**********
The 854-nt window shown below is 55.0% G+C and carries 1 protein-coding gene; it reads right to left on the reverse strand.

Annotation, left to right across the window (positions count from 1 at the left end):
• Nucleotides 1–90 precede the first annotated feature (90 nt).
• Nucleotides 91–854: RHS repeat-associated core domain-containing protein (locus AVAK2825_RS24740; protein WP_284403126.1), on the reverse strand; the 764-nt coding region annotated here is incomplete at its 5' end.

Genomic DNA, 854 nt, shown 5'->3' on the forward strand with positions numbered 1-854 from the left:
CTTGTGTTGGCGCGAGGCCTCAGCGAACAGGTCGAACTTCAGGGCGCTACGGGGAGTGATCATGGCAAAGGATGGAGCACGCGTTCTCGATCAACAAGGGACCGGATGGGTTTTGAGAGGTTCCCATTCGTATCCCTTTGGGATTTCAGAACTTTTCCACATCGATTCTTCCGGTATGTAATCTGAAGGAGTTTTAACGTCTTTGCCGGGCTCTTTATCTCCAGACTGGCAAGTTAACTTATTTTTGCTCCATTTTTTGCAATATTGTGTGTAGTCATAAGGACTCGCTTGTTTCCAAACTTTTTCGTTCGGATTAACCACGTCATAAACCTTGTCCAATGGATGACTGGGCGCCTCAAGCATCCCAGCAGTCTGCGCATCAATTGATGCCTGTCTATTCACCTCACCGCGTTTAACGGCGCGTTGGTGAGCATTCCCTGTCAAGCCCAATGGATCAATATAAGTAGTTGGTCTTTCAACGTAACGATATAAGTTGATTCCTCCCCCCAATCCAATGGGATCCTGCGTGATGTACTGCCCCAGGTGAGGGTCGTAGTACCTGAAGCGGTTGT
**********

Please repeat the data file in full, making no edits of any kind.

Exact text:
The 854-nt window shown below is 55.0% G+C and carries 1 protein-coding gene; it reads right to left on the reverse strand.

Annotation, left to right across the window (positions count from 1 at the left end):
• Nucleotides 1–90 precede the first annotated feature (90 nt).
• Nucleotides 91–854: RHS repeat-associated core domain-containing protein (locus AVAK2825_RS24740; protein WP_284403126.1), on the reverse strand; the 764-nt coding region annotated here is incomplete at its 5' end.

Genomic DNA, 854 nt, shown 5'->3' on the forward strand with positions numbered 1-854 from the left:
CTTGTGTTGGCGCGAGGCCTCAGCGAACAGGTCGAACTTCAGGGCGCTACGGGGAGTGATCATGGCAAAGGATGGAGCACGCGTTCTCGATCAACAAGGGACCGGATGGGTTTTGAGAGGTTCCCATTCGTATCCCTTTGGGATTTCAGAACTTTTCCACATCGATTCTTCCGGTATGTAATCTGAAGGAGTTTTAACGTCTTTGCCGGGCTCTTTATCTCCAGACTGGCAAGTTAACTTATTTTTGCTCCATTTTTTGCAATATTGTGTGTAGTCATAAGGACTCGCTTGTTTCCAAACTTTTTCGTTCGGATTAACCACGTCATAAACCTTGTCCAATGGATGACTGGGCGCCTCAAGCATCCCAGCAGTCTGCGCATCAATTGATGCCTGTCTATTCACCTCACCGCGTTTAACGGCGCGTTGGTGAGCATTCCCTGTCAAGCCCAATGGATCAATATAAGTAGTTGGTCTTTCAACGTAACGATATAAGTTGATTCCTCCCCCCAATCCAATGGGATCCTGCGTGATGTACTGCCCCAGGTGAGGGTCGTAGTACCTGAAGCGGTTGT